Editor's Note: We admit it; this is a somewhat self-serving article about a PTO Today product. But PTO Manager is unique and designed specifically for the way parent groups work. If somebody else created it, we'd still want to write about it. Honest!

Until last fall, Pamela Lewerenz handled publicity and membership tasks for her parent group. The Pomfret (Conn.) Community School PTO had about 20 active volunteers, and fewer than 10 attended meetings. But since September, those numbers have more than tripled. A weekly email goes out to 125 or so people, and the majority of them regularly help at events and activities. For Lewerenz, the difference can be traced back to one thing: using PTO Manager software.

"What used to happen was, everyone would fill out these [volunteer interest] forms, and they would just sit there. No one would look at them again," she says. Now, Lewerenz inputs parent contact numbers, what events they'd like to help with, and more. "I set it up the same way that our paper looks like at our open house. So when something's coming up, to start planning an event I go in and call up the list and say, remember, you said you were interested in this."

PTO Manager is web-based, so it doesn't require software installation. It can be used on any computer, anywhere, by anyone who is given a password. It supports different levels of permissions, so people only see what you want them to see. And since the information is kept online, it reduces worries about whether a previous committee chairwoman passed along her records. Pertinent information about an event, such as how many volunteers were needed, is already there.

The program actually has two functions that can be used individually or together. Lewerenz's group relies on the first one, Volunteer Manager, which they use for emailing the weekly updates as well as reminders and event-planning messages.

Other features of Volunteer Manager include:

  • The ability to track the number of volunteer hours group members have worked and times of the day or week they are available. Parents can input volunteering time themselves, or access can be restricted so only officers can make changes.
  • Reports and spreadsheets that can be created with selected information, from events calendars to class contact lists.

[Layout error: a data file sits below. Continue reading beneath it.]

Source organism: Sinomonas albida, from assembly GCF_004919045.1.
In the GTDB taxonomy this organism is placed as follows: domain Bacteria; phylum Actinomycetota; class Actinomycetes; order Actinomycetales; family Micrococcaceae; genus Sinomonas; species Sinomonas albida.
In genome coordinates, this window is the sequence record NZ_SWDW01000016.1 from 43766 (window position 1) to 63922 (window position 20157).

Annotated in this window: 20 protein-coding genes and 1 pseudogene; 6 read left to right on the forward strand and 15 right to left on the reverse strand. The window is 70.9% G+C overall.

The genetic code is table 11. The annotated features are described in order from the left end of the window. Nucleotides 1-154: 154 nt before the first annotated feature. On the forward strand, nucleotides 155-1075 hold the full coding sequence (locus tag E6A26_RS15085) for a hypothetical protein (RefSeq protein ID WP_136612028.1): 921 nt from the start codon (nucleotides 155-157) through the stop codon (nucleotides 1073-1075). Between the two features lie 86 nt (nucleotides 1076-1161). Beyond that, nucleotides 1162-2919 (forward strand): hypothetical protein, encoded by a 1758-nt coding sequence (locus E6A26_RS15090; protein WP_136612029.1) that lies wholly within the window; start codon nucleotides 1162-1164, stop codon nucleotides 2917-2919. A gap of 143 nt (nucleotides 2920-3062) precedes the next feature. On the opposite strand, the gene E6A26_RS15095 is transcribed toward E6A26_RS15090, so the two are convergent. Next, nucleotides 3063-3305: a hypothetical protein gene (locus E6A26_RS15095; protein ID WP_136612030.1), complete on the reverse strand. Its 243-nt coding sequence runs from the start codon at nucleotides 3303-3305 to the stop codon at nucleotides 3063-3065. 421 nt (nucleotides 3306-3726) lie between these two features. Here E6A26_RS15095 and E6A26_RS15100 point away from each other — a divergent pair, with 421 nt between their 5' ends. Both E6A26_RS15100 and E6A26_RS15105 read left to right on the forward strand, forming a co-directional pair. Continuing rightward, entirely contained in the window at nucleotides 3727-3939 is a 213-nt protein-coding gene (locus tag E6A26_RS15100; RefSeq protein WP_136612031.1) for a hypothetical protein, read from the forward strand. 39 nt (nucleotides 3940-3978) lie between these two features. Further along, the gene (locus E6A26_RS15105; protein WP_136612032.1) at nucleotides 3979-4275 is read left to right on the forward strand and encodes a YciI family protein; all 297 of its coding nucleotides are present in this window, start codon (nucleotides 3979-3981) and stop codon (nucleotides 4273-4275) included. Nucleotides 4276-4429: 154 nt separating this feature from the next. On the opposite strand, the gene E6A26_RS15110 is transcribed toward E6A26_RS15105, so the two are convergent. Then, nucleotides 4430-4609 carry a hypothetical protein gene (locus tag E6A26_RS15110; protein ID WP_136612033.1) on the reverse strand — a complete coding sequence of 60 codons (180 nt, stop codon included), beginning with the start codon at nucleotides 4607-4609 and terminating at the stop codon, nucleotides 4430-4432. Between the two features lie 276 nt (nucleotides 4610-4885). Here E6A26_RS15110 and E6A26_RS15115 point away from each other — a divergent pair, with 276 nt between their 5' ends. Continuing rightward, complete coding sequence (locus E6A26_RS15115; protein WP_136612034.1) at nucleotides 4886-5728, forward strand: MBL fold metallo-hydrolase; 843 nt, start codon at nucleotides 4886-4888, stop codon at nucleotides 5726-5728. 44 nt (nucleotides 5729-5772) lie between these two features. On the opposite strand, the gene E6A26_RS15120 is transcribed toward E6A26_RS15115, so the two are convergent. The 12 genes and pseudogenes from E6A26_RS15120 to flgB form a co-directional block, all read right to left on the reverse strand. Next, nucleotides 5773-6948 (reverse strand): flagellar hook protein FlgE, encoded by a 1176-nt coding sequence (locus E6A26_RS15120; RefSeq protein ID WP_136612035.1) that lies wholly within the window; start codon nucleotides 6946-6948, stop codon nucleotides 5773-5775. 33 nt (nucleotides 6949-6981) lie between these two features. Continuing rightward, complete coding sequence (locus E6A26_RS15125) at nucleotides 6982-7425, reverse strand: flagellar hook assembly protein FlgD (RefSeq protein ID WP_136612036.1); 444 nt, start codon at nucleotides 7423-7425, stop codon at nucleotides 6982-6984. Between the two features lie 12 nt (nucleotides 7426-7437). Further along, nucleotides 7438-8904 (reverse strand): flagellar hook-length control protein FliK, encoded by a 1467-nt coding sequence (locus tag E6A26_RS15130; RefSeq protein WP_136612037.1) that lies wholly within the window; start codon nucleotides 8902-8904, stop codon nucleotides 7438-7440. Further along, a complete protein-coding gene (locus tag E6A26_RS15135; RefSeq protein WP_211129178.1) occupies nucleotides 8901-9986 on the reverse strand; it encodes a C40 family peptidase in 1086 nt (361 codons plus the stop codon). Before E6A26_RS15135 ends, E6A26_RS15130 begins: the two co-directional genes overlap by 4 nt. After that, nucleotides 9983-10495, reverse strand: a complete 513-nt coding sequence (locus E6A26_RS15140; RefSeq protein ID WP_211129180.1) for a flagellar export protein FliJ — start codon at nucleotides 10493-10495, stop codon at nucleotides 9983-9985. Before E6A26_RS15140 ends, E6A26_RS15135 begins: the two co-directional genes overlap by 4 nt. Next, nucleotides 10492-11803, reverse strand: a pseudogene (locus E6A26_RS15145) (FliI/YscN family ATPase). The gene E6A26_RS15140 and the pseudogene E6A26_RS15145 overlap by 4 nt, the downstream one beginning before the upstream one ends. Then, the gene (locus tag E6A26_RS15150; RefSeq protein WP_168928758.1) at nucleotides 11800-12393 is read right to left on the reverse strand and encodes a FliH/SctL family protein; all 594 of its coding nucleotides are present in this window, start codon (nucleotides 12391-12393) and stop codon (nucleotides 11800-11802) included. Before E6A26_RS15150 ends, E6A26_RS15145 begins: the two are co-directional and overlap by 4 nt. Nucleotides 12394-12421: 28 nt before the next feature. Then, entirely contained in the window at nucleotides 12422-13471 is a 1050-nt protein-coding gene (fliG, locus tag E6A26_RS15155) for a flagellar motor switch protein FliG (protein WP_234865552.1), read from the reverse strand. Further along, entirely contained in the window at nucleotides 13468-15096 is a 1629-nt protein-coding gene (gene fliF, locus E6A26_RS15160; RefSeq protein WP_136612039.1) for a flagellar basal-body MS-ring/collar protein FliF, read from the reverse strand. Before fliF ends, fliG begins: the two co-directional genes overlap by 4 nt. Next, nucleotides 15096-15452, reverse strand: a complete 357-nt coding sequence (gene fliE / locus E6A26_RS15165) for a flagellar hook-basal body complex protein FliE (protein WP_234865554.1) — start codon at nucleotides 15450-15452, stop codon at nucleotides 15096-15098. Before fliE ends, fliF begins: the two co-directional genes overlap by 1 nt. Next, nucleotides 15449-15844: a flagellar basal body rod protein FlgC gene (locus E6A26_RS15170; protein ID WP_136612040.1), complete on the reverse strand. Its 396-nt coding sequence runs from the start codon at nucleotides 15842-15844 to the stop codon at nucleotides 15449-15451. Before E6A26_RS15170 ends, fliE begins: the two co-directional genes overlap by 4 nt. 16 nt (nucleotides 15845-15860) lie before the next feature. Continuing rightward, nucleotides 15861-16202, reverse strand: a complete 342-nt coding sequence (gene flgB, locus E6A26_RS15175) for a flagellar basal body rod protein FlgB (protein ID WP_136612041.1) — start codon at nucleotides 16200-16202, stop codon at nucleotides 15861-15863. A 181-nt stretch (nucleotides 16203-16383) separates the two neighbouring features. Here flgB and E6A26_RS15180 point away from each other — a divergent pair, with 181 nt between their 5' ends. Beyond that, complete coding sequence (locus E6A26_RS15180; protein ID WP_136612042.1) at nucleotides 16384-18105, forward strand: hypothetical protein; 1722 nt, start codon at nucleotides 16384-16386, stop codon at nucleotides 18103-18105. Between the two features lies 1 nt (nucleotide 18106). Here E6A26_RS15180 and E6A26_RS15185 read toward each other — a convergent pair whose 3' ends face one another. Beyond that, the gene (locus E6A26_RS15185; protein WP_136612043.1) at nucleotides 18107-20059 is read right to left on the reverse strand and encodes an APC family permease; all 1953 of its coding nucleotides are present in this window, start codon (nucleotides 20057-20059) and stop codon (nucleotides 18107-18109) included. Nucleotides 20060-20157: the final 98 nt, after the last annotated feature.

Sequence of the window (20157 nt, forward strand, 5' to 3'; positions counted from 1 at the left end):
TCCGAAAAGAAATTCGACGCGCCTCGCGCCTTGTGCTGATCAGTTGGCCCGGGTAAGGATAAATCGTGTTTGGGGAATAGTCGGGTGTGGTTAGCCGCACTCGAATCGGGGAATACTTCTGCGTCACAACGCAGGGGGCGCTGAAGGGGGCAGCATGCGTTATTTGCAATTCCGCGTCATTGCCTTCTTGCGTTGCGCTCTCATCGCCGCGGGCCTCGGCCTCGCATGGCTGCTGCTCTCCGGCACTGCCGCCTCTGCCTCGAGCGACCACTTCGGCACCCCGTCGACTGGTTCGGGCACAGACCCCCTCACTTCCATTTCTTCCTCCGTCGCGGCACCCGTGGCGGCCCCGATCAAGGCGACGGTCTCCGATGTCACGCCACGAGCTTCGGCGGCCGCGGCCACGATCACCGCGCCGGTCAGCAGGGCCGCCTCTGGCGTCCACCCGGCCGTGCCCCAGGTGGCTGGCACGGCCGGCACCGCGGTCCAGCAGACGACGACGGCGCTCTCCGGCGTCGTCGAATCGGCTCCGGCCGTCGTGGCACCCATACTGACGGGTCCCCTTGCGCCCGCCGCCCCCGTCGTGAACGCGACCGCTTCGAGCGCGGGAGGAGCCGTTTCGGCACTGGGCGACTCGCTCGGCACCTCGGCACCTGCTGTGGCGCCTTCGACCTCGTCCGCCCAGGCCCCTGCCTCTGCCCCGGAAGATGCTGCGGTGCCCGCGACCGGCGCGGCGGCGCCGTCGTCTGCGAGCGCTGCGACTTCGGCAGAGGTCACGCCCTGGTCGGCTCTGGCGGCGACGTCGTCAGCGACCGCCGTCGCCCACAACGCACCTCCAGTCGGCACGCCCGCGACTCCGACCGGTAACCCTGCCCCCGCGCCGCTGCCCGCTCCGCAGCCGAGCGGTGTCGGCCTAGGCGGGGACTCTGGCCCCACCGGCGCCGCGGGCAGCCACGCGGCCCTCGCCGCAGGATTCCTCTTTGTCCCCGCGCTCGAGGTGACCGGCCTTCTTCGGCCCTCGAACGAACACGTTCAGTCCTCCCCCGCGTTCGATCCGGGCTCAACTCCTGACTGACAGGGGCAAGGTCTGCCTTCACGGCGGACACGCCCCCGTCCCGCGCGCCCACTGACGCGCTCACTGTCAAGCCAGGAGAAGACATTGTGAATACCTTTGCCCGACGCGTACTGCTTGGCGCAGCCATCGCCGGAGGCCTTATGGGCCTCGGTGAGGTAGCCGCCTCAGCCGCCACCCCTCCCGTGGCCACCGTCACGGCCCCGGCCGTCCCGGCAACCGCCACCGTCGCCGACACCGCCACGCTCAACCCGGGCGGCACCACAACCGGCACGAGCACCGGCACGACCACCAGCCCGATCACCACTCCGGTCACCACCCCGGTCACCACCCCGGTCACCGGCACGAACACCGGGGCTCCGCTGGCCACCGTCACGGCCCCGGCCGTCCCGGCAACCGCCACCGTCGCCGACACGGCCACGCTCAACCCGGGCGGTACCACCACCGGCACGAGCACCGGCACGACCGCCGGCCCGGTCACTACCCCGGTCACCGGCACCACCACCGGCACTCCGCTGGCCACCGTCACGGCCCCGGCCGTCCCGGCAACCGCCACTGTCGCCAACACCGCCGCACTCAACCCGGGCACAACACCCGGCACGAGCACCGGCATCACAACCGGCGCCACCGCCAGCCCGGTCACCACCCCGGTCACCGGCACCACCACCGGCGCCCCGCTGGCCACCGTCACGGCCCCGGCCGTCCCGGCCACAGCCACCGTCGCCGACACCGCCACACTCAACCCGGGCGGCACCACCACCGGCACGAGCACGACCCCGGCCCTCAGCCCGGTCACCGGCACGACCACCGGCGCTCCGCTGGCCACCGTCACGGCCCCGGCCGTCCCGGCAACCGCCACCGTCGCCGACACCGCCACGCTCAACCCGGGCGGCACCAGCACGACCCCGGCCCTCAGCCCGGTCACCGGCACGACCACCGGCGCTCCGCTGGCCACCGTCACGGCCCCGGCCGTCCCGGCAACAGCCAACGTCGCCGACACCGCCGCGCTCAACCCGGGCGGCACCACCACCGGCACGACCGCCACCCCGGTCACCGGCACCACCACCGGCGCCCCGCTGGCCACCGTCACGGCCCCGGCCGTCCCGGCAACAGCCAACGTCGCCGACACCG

• Filtering functions so that chairpeople can see specific subsets of people, such as those who have not yet volunteered.

"Overall, it's really been a good system," Lewerenz says. "Things weren't followed through and got lost in the past."

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The second piece of the program, Finance Manager, complements Volunteer Manager with basic accounting functions. It allows users to create a budget with major categories, such as "fundraisers," then add subcategories like "carnival," "auction," or "wrapping paper." Budgets can be compared side by side with previous years and closed annually. The benefit of web-based software is evident here, as well: A treasurer can call up historical information even if she received few records from her predecessor. And groups can allow board members to view the data but not edit it (a "read only" format), which can help deter embezzlement.

Just as with Volunteer Manager, reports with relevant information can be saved and printed. Perhaps most important, though, is the ease of use. Besides adding deposits, withdrawals, and transfers between accounts, PTO treasurers (or anyone else who is allowed access) are able to reconcile bank statements with noted transactions.

PTO Manager was designed by PTO Today with help from parent group leaders across the country. Every part of PTO Manager can be customized to meet an individual group's needs. An updated version is scheduled to be available in April.

Lewerenz's new position with Pomfret's parent group is PTO Manager coordinator. She set up the program and trained other board members and committee chairpeople how to use it. Not everyone likes it, she says; some still prefer to plan their event, assign tasks, and track the progress on paper, in a notebook. But those who do use the program "all say that it made it easy," she continues. "They could just put in all the information and print it out. So if there are changes, they could update it and have a clean sheet of paper."